Omaha, Nebraska
Fall 1997
Volume 9, Number 1

Novelist Ron Hansen Explores Faith and Fiction

Wendy M. Wright
Associate Professor of Theology

Creighton's Lied Center for the Performing Arts was the site for an elegant and thought-provoking lecture by noted author and Creighton alumnus Ron Hansen on the afternoon of February 10, 1997. The Center's Catholic Imagination Project in conjunction with Creighton's department of English and the Missouri Valley Reading Series co-sponsored Hansen's visit, which included the "Faith and Fiction" lecture and an evening reading of some of Hansen's prose.

Hansen's afternoon lecture was presented under the auspices of the Catholic Imagination Project and addressed the question, What does fiction writing have to do with faith and how is writing as an act of faith somehow implied in a Catholic view of the world? Hansen addressed these issues in an absorbing tall< that held the large and varied audience in rapt attention for the better part of the afternoon. He opened by recounting his youthful experience of being the narrator in an Omaha grade school Christmas pageant, replete with charcoaled mustache and a pink and white bath towel turban, in which he was assigned the part of the narrator, Saint Luke. This memory led him to a consideration of the wonderful art of the evangelist Luke, an art which, according to Hansen, displays all the genius of the fiction writer's craft. Not that the gospels are fiction but that in the evangelists we find a fiction writer's focus on how ordinary life was lived in the farms and villages of Palestine, a focus in which even insignificant moments are given weight and can become sacramental glimpses into that very human encounter the one with God. So artful were the evangelists in crafting their tales, with their sense of dramatic plot, the rising of the story, the obstacles overcome, the forbidding crisis of the protagonist, the final greater victory, that western literature, whether it is religious or not, has been indelibly stamped with the Christ-narrative in a thousand variant forms.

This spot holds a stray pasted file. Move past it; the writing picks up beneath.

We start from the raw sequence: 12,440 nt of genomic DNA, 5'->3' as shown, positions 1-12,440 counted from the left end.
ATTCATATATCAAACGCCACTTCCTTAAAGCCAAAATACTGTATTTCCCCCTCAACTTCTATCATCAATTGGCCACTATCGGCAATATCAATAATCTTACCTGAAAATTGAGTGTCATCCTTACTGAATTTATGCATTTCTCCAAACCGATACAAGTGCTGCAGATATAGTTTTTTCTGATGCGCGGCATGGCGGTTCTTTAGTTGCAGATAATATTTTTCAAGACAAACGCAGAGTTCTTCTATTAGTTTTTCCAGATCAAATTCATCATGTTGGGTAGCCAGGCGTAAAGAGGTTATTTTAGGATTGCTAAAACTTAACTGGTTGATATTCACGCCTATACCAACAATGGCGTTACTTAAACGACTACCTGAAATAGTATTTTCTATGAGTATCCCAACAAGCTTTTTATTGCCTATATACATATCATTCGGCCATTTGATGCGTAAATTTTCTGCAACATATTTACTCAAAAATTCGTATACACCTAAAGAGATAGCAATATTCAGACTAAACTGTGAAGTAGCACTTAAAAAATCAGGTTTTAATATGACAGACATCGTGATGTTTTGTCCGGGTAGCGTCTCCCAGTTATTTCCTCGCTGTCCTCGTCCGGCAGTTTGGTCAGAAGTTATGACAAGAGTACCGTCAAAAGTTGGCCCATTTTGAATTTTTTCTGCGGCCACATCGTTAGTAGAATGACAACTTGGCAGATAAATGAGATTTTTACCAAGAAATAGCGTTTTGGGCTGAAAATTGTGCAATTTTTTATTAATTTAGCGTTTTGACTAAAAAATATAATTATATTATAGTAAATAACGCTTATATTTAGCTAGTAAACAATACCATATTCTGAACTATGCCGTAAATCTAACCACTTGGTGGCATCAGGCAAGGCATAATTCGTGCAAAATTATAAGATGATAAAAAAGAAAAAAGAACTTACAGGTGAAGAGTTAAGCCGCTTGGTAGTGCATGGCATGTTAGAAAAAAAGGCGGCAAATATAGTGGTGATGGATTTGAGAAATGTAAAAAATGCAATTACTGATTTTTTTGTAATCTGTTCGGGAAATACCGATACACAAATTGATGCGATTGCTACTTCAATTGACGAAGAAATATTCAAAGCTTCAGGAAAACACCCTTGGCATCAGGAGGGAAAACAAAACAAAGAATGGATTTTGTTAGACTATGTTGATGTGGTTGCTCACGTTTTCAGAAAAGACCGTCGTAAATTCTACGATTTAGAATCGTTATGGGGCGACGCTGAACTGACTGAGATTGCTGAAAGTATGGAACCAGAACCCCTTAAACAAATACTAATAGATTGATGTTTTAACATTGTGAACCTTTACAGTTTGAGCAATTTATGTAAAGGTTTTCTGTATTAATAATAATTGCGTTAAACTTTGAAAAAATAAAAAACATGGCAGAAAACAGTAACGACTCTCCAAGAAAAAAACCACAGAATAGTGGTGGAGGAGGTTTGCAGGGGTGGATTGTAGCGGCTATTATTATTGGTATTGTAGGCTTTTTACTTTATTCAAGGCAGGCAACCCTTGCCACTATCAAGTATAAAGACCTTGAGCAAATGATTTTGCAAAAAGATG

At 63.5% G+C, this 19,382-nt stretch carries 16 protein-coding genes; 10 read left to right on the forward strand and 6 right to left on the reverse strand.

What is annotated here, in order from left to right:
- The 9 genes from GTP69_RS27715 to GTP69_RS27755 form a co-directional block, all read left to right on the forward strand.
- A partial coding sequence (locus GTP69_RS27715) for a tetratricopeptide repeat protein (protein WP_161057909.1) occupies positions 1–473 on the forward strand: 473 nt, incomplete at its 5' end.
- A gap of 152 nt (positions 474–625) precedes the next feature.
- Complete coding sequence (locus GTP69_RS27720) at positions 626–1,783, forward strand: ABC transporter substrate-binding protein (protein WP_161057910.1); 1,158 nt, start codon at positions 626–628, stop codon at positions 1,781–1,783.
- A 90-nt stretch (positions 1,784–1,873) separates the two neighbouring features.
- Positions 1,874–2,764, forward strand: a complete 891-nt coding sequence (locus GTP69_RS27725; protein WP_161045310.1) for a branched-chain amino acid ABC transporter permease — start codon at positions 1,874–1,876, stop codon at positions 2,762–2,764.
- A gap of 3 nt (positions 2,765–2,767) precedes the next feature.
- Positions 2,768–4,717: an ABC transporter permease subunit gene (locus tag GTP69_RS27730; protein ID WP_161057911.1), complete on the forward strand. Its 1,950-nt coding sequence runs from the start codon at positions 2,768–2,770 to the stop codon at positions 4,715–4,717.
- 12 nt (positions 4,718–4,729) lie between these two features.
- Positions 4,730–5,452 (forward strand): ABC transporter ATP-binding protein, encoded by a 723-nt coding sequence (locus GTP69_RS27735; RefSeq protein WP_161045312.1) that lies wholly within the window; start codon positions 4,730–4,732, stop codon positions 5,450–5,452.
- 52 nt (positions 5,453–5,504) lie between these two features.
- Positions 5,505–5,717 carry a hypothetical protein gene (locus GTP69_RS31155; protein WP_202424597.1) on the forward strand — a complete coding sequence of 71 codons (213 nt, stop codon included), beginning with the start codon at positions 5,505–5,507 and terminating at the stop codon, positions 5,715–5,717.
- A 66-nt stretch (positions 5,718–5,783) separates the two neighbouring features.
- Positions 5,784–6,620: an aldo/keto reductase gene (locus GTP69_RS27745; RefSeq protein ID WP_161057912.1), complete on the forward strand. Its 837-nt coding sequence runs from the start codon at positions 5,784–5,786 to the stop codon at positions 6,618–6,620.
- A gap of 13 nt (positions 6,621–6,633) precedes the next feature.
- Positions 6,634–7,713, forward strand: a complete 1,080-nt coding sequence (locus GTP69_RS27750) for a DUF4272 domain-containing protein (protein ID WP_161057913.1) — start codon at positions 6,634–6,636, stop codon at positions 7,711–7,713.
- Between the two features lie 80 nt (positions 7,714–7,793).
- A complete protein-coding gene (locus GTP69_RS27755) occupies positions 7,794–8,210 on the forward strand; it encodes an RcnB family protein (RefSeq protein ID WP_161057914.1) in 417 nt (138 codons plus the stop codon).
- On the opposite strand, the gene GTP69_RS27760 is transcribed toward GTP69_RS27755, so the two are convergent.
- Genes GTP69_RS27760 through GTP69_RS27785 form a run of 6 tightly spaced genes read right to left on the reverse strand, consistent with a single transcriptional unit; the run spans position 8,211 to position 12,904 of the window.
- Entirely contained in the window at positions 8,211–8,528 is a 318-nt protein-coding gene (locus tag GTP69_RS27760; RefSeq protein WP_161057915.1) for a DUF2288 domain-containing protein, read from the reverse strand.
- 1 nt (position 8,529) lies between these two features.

Ron Hansen views writing as a sacrament insofar as it can provide graced occasions between humanity and God. The evangelists were such artists, recorders of "a history full of facts and truths but also a fiction formed with harmony, proportion, and beauty and fully at ease with uncertainties, metaphor, and poetic fancy." So too the contemporary writer of what Hansen calls a "faith inspired fiction," will be a fashioner of beauty that can mold language suggestive of the traces of God with us in the finite and often perplexing bewilderments of our lives. Hansen, as a Jesuit-educated Catholic, could identify with Saint Ignatius of Loyola's "Spiritual Exercises" in which retreatants are urged to consider God dwelling in all creatures, the elements, the plants, and in humankind. For a faith-inspired fiction does likewise. Not that such writing is necessarily overtly religious in content. Hansen distinguished between what he does as a fiction writer and what might be termed "Christian fiction" which is in fact allegory or a form of sermonizing. Instead he described "faith inspired fiction" writing as a form of praying, a genre in which "authors can adore God through their alertness to creation and to the Spirit that dwells in their talent, confess their own faults by faithfully recording the sins, failings and tendencies of their characters, offer thanksgiving through the beauty of form, language and thought in their creations."

Hansen graduated from Creighton in 1970 and presently holds the Gerard Manley Hopkins, S.J. Professorship of the Arts and Humanities at Santa Clara University. He is the recipient of a number of prestigious awards and the author of the critically acclaimed novels "Mariette in Ecstacy" and "Atticus."